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Ten places of worship in Erie, Niagara and Orleans counties will open for the New York Landmarks Conservancy’s ninth annual Sacred Sites Open House Saturday, May 18, and Sunday, May 19. Inspiring the weekend’s theme, “Medieval to Modern – Celebrating New York’s Religious Art and Architecture,” is Blessed Trinity Church, 317 Leroy Ave. Docents will guide visitors from no…

History

Chronicles continues a weekly look back at an illustrated map of Buffalo from 1880 and examines how the features on that map have — or haven't — changed over 138 years. Click here to explore the map. His name was forever etched into the consciousness of Western New York when the Niagara Frontier Better Roads commission suggested boulevard bearing his name cut throug…

History

It was 30 years ago this month that the Walden Galleria opened. The date also marked an acceleration of the final decline of a handful of Western New York’s long-standing retail areas including a handful of older, smaller shopping malls and shopping on Main Street downtown. Buffalo’s longtime local retail giants, such as AM&A’s, Sibley’s/Hengerer’s, the Sample, and …

Clarence

A presentation exploring the veneration, desecration, neglect and renewal of the 850-year-old Notre Dame Cathedral in Paris will begin at 7 p.m. May 28 at Nativity of the Blessed Virgin Mary Church, 8500 Main St., Clarence. The lecture will be given by Robert Poczik – author and traveler – who will trace the long cultural and religious history of the church as told in i…

History

Chronicles continues a weekly look back at an illustrated map of Buffalo from 1880 and examines how the features on that map have — or haven't — changed over 138 years. For more than 140 years, Erie County has held prisoners on Delaware Avenue between Eagle and Church streets. The Erie County Jail was built in 1877 with room for 200 prisoners. It was connected by an …

History

On Delaware Avenue just south of North Street, Temple Beth Zion was "the first Reform Judaism temple in the East." The Medina brownstone synagogue – boasting North America's largest wooden dome – was built in 1890, a Byzantine structure with Romanesque details. It was a landmark on Delaware Avenue until a massive fire swept through the building on Oct. 4, 1961. Bu…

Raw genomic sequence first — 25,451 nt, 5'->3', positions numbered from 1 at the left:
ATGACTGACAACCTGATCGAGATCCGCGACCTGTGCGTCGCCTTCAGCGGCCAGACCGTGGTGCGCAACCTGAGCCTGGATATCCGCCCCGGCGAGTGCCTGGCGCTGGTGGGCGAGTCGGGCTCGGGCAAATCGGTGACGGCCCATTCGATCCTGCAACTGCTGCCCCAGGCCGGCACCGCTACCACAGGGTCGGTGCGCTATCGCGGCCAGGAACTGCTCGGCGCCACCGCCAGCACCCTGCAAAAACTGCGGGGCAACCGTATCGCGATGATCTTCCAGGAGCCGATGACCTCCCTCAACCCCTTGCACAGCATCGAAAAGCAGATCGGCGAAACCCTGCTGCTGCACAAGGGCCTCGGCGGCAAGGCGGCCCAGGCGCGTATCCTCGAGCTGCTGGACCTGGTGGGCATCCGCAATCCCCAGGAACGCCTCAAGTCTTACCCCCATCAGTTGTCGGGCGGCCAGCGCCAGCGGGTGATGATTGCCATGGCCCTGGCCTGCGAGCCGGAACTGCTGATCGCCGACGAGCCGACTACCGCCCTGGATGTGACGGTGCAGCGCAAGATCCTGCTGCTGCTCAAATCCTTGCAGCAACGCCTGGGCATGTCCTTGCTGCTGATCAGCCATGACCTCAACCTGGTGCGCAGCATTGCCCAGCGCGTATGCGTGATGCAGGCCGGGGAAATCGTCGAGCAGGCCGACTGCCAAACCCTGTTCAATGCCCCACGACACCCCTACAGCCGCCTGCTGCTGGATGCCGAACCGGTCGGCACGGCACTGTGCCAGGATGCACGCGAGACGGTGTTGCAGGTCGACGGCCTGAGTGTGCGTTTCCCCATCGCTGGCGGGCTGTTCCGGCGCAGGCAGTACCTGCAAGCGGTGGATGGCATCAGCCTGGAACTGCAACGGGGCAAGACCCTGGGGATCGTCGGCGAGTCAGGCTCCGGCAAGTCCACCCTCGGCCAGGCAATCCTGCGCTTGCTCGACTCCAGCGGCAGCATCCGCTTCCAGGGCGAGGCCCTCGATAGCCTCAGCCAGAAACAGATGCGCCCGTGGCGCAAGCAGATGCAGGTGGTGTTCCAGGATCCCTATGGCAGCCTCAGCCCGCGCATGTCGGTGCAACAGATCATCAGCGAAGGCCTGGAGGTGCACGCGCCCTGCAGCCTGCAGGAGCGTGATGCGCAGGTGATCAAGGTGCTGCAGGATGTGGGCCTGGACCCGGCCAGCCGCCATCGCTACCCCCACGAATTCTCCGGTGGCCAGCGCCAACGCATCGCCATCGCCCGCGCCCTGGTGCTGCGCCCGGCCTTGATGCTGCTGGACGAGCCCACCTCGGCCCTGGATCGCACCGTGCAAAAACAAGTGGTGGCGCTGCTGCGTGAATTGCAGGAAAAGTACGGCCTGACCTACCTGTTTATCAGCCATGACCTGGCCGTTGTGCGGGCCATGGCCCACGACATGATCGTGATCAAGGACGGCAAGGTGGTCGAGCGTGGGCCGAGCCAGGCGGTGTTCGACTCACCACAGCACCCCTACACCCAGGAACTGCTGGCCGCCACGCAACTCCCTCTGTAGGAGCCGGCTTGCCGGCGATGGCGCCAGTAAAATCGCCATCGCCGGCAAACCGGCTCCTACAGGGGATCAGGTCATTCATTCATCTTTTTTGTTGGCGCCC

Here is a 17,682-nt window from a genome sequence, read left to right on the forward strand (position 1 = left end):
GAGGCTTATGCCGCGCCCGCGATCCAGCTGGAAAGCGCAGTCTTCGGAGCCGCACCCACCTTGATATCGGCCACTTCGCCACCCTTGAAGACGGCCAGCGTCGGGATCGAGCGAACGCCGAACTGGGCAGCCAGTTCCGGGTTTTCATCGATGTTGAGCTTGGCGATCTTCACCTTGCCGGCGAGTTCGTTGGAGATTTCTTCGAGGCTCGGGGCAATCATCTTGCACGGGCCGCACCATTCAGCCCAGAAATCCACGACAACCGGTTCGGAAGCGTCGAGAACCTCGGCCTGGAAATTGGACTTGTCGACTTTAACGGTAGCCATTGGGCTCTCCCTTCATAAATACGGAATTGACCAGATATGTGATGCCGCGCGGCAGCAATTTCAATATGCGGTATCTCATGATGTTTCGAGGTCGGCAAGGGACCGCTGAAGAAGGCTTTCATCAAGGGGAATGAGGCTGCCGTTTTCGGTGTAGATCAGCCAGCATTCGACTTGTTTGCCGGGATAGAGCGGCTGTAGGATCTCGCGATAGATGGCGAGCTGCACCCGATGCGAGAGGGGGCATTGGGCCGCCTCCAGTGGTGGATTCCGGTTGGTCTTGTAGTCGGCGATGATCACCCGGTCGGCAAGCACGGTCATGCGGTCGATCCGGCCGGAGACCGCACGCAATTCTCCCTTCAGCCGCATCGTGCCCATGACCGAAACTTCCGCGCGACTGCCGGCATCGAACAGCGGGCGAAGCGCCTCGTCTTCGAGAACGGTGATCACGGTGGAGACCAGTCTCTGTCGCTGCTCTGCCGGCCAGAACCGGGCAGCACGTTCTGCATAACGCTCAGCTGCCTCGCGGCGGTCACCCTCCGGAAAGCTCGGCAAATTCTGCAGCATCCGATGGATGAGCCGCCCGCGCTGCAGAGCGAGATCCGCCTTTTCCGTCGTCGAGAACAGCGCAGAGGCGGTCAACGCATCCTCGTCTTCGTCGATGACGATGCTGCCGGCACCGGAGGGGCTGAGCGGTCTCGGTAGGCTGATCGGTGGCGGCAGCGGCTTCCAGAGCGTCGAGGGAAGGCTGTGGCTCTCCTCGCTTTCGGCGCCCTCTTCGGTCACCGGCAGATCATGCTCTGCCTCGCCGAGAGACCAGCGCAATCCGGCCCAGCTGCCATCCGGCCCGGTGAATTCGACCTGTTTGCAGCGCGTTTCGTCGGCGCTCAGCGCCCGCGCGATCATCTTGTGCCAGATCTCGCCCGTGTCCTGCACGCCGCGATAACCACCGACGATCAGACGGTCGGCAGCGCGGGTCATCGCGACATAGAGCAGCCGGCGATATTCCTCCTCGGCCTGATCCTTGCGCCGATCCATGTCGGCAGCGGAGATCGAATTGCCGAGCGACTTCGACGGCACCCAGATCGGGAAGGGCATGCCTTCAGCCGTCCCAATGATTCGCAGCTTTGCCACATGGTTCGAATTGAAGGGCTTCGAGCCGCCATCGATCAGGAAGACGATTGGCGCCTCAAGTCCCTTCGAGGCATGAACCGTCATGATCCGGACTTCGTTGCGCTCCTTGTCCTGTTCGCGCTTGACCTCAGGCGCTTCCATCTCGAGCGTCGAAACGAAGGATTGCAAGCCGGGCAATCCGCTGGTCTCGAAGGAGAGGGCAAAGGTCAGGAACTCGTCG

Buffalo

South Park High School will honor the school’s fallen war heroes on May 23. The event will begin at 6 p.m. with the dedication of a bronze plaque at the school honoring 15 former South Park students who served in the military during the Vietnam War era. The plaque is sponsored by American Legion Posts 64 and 721. Then the New York State Conspicuous Service Cross meda…

Buffalo

Ellen Grant, her footprints clear in the wet spring grass at Ridge Lawn Cemetery in Cheektowaga, was overwhelmed by absence. The full meaning of what was missing came upon her with such force last week that Grant searched for words and raised her arms into the air. “This is a woman who opened doors for all of us in Buffalo,” said Grant, a former deputy mayor of Buffalo …

History

Chronicles continues a weekly look back at an illustrated map of Buffalo from 1880 and examines how the features on that map have — or haven't — changed over 138 years. Baseball’s National League — one of two leagues that make up modern Major League Baseball — was founded in 1876. Three years later, Buffalo joined the National League, playing at Riverside Park on Buffal…

Local News

The Buffalo History Museum and the Richardson Olmsted Campus are joining together to offer monthly "Fridays on Forest" tours. The tours, now beginning their second year, provide a chance for the public to look inside the museum's resource center, at 459 Forest Ave., and the campus at 444 Forest. Visitors to the resource center will get a guided tour of "Spirit of the…

History

The grand opening of the Walden Galleria was 30 years ago this week, May 1, 1989, which means it’s been at least three decades since you had a draft beer or fish fry at the Leonard Post Jr. VFW Post at its longtime home at 2000 Walden Ave. The cornerstone was laid for the building in 1960 and it was open for business the following year. For the next 28 years, it was the…

Amherst

Chuck "Sully" Sullivan has a hook instead of a right hand and he can't see out of his left eye. His injuries serve as reminders of the cost of the Vietnam War on the anniversary of the last U.S. combat deaths there. But instead of discussing the enormity of what the war cost him, Sullivan prefers to talk about the politicians. He says they ordered American troops int…

History

The removal of the Sheridan Drive pedestrian bridge is stirring memories of the generations of kids who ran across the bridge in anticipation of a jump into the Delaware Pool. Sheridan Drive was built as a “super highway” in 1925, connecting Clarence, Amherst and Tonawanda to the waterfront and to Niagara Falls via Niagara Falls Boulevard. The divided highway remained m…

History

Chronicles continues a weekly look back at an illustrated map of Buffalo from 1880 and examines how the features on that map have — or haven't — changed over 138 years. Harvey & Wallace was a maker of custom carriages in Buffalo starting in 1855, and by 1878, it was the rapidly growing city’s largest and oldest manufacturer of sleighs, carriages and wagons “in a…